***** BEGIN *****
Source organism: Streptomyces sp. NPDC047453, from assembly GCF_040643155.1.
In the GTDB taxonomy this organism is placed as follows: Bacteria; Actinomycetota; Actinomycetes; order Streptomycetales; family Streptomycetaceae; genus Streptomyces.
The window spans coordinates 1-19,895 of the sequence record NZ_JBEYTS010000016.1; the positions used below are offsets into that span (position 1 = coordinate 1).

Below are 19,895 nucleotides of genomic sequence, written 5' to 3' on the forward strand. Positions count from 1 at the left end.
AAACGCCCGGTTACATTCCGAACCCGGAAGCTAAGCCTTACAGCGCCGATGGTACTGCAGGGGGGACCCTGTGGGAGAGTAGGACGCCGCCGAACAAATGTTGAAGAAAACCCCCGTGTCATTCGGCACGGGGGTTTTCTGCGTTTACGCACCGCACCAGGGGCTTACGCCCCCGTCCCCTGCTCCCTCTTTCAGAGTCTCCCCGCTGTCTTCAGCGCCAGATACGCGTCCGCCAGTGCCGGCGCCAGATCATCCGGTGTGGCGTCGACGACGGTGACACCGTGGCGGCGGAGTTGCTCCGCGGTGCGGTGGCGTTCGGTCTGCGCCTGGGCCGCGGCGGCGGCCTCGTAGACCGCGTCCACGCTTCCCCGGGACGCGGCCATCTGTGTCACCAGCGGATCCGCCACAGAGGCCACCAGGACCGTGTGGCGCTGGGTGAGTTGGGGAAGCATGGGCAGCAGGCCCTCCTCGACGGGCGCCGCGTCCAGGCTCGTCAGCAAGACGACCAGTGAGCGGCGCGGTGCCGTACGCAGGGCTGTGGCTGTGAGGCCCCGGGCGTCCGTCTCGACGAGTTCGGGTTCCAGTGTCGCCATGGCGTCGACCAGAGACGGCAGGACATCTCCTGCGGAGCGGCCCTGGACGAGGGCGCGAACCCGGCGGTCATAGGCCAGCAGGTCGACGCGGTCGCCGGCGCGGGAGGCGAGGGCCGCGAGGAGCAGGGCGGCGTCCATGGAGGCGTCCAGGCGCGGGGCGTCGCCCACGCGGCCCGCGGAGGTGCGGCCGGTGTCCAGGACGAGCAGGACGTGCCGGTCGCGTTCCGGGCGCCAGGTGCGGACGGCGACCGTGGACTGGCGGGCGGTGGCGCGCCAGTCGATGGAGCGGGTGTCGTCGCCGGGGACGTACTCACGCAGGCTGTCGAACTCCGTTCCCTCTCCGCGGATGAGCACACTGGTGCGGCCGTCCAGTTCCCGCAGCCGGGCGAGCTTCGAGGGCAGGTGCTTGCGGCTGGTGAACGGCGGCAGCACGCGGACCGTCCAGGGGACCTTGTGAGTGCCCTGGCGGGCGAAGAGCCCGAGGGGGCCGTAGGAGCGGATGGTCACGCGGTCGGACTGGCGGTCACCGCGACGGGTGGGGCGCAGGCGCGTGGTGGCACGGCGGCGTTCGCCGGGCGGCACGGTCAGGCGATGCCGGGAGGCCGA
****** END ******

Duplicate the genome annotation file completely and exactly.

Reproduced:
Source organism: Streptomyces sp. NPDC047453, from assembly GCF_040643155.1.
In the GTDB taxonomy this organism is placed as follows: Bacteria; Actinomycetota; Actinomycetes; order Streptomycetales; family Streptomycetaceae; genus Streptomyces.
The window spans coordinates 1-19,895 of the sequence record NZ_JBEYTS010000016.1; the positions used below are offsets into that span (position 1 = coordinate 1).

Below are 19,895 nucleotides of genomic sequence, written 5' to 3' on the forward strand. Positions count from 1 at the left end.
AAACGCCCGGTTACATTCCGAACCCGGAAGCTAAGCCTTACAGCGCCGATGGTACTGCAGGGGGGACCCTGTGGGAGAGTAGGACGCCGCCGAACAAATGTTGAAGAAAACCCCCGTGTCATTCGGCACGGGGGTTTTCTGCGTTTACGCACCGCACCAGGGGCTTACGCCCCCGTCCCCTGCTCCCTCTTTCAGAGTCTCCCCGCTGTCTTCAGCGCCAGATACGCGTCCGCCAGTGCCGGCGCCAGATCATCCGGTGTGGCGTCGACGACGGTGACACCGTGGCGGCGGAGTTGCTCCGCGGTGCGGTGGCGTTCGGTCTGCGCCTGGGCCGCGGCGGCGGCCTCGTAGACCGCGTCCACGCTTCCCCGGGACGCGGCCATCTGTGTCACCAGCGGATCCGCCACAGAGGCCACCAGGACCGTGTGGCGCTGGGTGAGTTGGGGAAGCATGGGCAGCAGGCCCTCCTCGACGGGCGCCGCGTCCAGGCTCGTCAGCAAGACGACCAGTGAGCGGCGCGGTGCCGTACGCAGGGCTGTGGCTGTGAGGCCCCGGGCGTCCGTCTCGACGAGTTCGGGTTCCAGTGTCGCCATGGCGTCGACCAGAGACGGCAGGACATCTCCTGCGGAGCGGCCCTGGACGAGGGCGCGAACCCGGCGGTCATAGGCCAGCAGGTCGACGCGGTCGCCGGCGCGGGAGGCGAGGGCCGCGAGGAGCAGGGCGGCGTCCATGGAGGCGTCCAGGCGCGGGGCGTCGCCCACGCGGCCCGCGGAGGTGCGGCCGGTGTCCAGGACGAGCAGGACGTGCCGGTCGCGTTCCGGGCGCCAGGTGCGGACGGCGACCGTGGACTGGCGGGCGGTGGCGCGCCAGTCGATGGAGCGGGTGTCGTCGCCGGGGACGTACTCACGCAGGCTGTCGAACTCCGTTCCCTCTCCGCGGATGAGCACACTGGTGCGGCCGTCCAGTTCCCGCAGCCGGGCGAGCTTCGAGGGCAGGTGCTTGCGGCTGGTGAACGGCGGCAGCACGCGGACCGTCCAGGGGACCTTGTGAGTGCCCTGGCGGGCGAAGAGCCCGAGGGGGCCGTAGGAGCGGATGGTCACGCGGTCGGACTGGCGGTCACCGCGACGGGTGGGGCGCAGGCGCGTGGTGGCACGGCGGCGTTCGCCGGGCGGCACGGTCAGGCGATGCCGGGAGGCCGA